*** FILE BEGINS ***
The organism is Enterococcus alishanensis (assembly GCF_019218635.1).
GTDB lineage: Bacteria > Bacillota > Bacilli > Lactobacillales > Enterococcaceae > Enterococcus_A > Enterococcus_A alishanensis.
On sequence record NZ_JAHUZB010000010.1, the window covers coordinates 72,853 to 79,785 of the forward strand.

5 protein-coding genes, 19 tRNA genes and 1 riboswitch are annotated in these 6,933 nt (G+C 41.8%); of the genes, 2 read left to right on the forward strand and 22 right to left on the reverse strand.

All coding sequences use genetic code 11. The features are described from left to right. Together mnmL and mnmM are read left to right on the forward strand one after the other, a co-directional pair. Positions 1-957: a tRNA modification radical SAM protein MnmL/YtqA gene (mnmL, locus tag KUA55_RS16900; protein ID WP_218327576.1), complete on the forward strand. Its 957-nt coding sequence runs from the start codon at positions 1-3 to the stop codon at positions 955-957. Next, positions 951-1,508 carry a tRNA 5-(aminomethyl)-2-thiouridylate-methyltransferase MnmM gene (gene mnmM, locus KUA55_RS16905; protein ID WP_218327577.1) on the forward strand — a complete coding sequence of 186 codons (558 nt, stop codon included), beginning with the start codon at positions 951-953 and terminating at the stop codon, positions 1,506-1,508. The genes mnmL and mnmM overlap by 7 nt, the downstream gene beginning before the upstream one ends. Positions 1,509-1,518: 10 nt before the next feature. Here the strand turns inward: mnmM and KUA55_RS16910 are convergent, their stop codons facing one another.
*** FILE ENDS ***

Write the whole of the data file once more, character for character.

The organism is Enterococcus alishanensis (assembly GCF_019218635.1).
GTDB lineage: Bacteria > Bacillota > Bacilli > Lactobacillales > Enterococcaceae > Enterococcus_A > Enterococcus_A alishanensis.
On sequence record NZ_JAHUZB010000010.1, the window covers coordinates 72,853 to 79,785 of the forward strand.

5 protein-coding genes, 19 tRNA genes and 1 riboswitch are annotated in these 6,933 nt (G+C 41.8%); of the genes, 2 read left to right on the forward strand and 22 right to left on the reverse strand.

All coding sequences use genetic code 11. The features are described from left to right. Together mnmL and mnmM are read left to right on the forward strand one after the other, a co-directional pair. Positions 1-957: a tRNA modification radical SAM protein MnmL/YtqA gene (mnmL, locus tag KUA55_RS16900; protein ID WP_218327576.1), complete on the forward strand. Its 957-nt coding sequence runs from the start codon at positions 1-3 to the stop codon at positions 955-957. Next, positions 951-1,508 carry a tRNA 5-(aminomethyl)-2-thiouridylate-methyltransferase MnmM gene (gene mnmM, locus KUA55_RS16905; protein ID WP_218327577.1) on the forward strand — a complete coding sequence of 186 codons (558 nt, stop codon included), beginning with the start codon at positions 951-953 and terminating at the stop codon, positions 1,506-1,508. The genes mnmL and mnmM overlap by 7 nt, the downstream gene beginning before the upstream one ends. Positions 1,509-1,518: 10 nt before the next feature. Here the strand turns inward: mnmM and KUA55_RS16910 are convergent, their stop codons facing one another.